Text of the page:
Electroshock, also known as electroconvulsive therapy (ECT), is a medical procedure in which electric currents are passed through the brain to treat certain mental health conditions. It is primarily used to treat severe forms of depression that have not responded to other treatments, and it may also be used to treat bipolar disorder and schizophrenia.

During an ECT procedure, electrodes are placed on the patient's head, and a carefully controlled electric current is passed through the brain, intentionally triggering a seizure. The patient is under general anesthesia and given muscle relaxants to prevent physical injury from the seizure.

ECT is typically administered in a series of treatments, usually two or three times a week for several weeks. While the exact mechanism of action is not fully understood, ECT is thought to affect brain chemistry and help regulate mood and other symptoms. It is generally considered a safe and effective treatment option for certain mental health conditions when other treatments have failed. However, it can have side effects, including short-term memory loss and confusion, and it may not be appropriate for everyone.

Maze learning is not a medical term per se, but it is a concept that is often used in the field of neuroscience and psychology. It refers to the process by which an animal or human learns to navigate through a complex environment, such as a maze, in order to find its way to a goal or target.

Maze learning involves several cognitive processes, including spatial memory, learning, and problem-solving. As animals or humans navigate through the maze, they encode information about the location of the goal and the various landmarks within the environment. This information is then used to form a cognitive map that allows them to navigate more efficiently in subsequent trials.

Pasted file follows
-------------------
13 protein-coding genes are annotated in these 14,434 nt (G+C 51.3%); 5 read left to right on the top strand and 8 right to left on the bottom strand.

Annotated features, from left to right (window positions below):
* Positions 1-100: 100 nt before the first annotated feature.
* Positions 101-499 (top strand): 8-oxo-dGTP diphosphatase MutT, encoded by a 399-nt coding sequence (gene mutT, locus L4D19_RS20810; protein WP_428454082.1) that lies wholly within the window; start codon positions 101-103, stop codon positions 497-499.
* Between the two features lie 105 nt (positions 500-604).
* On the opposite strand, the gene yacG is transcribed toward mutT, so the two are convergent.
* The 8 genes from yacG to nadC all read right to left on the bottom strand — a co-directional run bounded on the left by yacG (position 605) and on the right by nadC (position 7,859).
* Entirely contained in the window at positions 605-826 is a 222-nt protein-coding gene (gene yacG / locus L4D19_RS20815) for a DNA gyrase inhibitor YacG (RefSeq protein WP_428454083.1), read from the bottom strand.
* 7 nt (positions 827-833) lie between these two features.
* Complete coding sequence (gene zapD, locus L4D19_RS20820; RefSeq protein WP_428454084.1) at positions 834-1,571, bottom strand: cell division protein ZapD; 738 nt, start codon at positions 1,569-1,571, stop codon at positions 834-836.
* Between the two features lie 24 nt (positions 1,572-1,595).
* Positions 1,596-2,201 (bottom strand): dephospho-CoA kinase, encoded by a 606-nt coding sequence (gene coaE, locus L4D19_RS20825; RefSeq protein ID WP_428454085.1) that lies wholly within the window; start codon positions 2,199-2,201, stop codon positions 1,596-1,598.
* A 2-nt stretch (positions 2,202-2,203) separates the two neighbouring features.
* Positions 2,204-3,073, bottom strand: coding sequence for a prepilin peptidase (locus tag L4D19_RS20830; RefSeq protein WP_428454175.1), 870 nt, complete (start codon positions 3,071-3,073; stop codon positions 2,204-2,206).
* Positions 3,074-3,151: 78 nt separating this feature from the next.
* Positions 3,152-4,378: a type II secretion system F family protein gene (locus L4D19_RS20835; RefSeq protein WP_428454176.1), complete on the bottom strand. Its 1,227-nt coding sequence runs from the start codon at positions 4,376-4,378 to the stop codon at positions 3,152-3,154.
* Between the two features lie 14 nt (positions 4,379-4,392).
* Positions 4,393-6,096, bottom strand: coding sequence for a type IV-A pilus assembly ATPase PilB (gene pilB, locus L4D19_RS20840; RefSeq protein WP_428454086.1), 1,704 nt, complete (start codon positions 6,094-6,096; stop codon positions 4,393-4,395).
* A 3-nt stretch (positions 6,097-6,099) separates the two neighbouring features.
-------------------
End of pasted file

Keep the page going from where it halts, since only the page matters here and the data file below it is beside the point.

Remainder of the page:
Maze learning has been widely used as a tool for studying learning and memory processes in both animals and humans. For example, researchers may use maze learning tasks to investigate the effects of brain damage or disease on cognitive function, or to evaluate the efficacy of various drugs or interventions for improving cognitive performance.

'Animal behavior' refers to the actions or responses of animals to various stimuli, including their interactions with the environment and other individuals. It is the study of the actions of animals, whether they are instinctual, learned, or a combination of both. Animal behavior includes communication, mating, foraging, predator avoidance, and social organization, among other things. The scientific study of animal behavior is called ethology. This field seeks to understand the evolutionary basis for behaviors as well as their physiological and psychological mechanisms.

In the context of medical and clinical neuroscience, memory is defined as the brain's ability to encode, store, retain, and recall information or experiences. Memory is a complex cognitive process that involves several interconnected regions of the brain and can be categorized into different types based on various factors such as duration and the nature of the information being remembered.